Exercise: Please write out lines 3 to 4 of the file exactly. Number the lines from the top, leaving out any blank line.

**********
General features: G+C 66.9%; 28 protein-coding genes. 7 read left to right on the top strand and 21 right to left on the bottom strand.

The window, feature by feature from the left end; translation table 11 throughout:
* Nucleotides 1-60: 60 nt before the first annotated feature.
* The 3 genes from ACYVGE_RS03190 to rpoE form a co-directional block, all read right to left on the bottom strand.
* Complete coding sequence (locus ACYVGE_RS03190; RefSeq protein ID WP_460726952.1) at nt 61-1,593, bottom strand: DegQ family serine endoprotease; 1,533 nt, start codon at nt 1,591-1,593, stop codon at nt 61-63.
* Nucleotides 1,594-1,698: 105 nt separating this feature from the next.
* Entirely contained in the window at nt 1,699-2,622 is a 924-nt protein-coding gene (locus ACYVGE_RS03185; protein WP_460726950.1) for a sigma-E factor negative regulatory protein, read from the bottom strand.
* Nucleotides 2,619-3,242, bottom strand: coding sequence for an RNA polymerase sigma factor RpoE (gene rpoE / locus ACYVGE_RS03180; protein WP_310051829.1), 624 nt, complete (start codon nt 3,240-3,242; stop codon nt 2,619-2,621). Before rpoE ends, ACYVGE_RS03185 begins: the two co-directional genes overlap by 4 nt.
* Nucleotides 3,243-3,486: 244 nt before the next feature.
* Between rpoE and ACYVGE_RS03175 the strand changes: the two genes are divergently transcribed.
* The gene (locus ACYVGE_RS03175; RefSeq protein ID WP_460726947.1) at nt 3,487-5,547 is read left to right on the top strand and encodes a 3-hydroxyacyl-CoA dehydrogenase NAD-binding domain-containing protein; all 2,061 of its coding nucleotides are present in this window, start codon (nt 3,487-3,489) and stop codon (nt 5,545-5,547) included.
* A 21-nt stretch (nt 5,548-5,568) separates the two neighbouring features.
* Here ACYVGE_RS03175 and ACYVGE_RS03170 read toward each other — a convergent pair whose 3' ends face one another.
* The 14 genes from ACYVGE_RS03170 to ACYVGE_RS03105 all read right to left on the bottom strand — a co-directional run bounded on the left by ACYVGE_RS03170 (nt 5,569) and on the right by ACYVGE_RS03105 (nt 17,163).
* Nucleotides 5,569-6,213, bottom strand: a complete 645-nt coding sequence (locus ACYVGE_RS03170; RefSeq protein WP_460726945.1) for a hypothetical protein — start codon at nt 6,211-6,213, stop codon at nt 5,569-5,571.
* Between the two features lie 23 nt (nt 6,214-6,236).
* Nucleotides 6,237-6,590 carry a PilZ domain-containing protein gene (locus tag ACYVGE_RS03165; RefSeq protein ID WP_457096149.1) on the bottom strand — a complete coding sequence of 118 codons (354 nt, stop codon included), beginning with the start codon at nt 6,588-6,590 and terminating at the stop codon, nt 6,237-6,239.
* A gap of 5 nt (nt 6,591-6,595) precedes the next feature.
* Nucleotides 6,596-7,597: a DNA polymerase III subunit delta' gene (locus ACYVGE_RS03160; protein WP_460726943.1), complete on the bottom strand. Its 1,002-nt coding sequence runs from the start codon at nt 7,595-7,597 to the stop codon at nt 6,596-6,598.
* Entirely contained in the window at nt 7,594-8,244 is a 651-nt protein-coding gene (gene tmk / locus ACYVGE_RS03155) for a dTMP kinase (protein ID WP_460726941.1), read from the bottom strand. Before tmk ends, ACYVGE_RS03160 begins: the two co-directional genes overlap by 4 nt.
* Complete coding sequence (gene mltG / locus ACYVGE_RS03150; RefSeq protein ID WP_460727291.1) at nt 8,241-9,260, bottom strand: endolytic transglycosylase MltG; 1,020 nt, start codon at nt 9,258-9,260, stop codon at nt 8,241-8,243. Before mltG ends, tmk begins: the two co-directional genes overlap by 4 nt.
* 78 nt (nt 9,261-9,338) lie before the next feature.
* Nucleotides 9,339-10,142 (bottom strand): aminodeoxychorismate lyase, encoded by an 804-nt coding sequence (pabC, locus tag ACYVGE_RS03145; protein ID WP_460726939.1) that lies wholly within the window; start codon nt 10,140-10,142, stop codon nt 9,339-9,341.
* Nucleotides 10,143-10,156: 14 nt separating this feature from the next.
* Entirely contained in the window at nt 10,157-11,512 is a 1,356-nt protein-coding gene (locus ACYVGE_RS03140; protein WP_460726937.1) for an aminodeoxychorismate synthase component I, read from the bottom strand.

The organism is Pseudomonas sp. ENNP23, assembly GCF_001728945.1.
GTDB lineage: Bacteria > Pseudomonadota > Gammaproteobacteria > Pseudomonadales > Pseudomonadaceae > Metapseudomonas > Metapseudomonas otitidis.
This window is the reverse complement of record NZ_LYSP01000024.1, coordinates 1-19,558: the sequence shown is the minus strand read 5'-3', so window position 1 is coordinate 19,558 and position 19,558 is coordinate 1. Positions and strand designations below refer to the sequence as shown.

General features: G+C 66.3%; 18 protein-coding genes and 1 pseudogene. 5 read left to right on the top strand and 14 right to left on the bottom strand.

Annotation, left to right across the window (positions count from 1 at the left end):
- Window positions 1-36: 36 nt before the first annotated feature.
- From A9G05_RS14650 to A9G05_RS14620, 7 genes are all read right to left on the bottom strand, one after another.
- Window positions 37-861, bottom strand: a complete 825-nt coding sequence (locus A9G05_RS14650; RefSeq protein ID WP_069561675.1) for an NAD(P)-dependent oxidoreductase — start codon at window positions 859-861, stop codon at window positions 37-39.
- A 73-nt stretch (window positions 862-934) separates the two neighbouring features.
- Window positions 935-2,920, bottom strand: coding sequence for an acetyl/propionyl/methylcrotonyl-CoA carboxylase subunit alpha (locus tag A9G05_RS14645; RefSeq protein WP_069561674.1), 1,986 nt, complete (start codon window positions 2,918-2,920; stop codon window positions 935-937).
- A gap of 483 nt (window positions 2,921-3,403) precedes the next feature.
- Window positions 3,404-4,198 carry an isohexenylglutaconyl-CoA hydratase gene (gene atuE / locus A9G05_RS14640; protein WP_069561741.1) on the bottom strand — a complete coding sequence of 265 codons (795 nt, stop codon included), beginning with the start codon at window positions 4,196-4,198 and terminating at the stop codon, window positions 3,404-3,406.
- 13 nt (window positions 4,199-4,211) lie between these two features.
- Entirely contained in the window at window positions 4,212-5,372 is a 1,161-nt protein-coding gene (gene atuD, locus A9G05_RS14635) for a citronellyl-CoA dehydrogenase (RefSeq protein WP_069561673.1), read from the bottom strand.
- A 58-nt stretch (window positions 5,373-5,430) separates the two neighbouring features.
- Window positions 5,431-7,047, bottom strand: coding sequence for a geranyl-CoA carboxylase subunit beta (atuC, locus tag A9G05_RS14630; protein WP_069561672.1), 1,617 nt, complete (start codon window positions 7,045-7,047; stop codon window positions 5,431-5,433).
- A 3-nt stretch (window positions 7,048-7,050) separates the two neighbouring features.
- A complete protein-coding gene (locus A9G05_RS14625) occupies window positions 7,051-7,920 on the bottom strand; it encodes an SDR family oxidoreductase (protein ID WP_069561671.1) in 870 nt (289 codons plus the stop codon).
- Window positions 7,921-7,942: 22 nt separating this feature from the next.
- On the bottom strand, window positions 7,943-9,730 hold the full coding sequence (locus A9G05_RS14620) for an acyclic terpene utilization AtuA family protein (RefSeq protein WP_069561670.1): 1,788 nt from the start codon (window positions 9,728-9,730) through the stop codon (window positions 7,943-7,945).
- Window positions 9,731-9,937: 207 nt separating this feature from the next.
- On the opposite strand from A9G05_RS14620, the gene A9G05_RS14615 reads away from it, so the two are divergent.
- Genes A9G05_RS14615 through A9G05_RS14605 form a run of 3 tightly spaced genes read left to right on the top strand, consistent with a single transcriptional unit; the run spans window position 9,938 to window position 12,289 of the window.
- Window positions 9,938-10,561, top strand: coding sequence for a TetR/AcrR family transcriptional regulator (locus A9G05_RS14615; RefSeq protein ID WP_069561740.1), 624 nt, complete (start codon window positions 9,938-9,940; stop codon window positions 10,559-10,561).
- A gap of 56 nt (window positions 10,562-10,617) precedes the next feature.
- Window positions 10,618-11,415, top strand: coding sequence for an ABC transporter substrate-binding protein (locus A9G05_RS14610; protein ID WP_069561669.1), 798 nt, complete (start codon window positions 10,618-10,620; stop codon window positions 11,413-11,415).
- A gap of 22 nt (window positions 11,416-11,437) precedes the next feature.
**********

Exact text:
* Nucleotides 1-60: 60 nt before the first annotated feature.
* The 3 genes from ACYVGE_RS03190 to rpoE form a co-directional block, all read right to left on the bottom strand.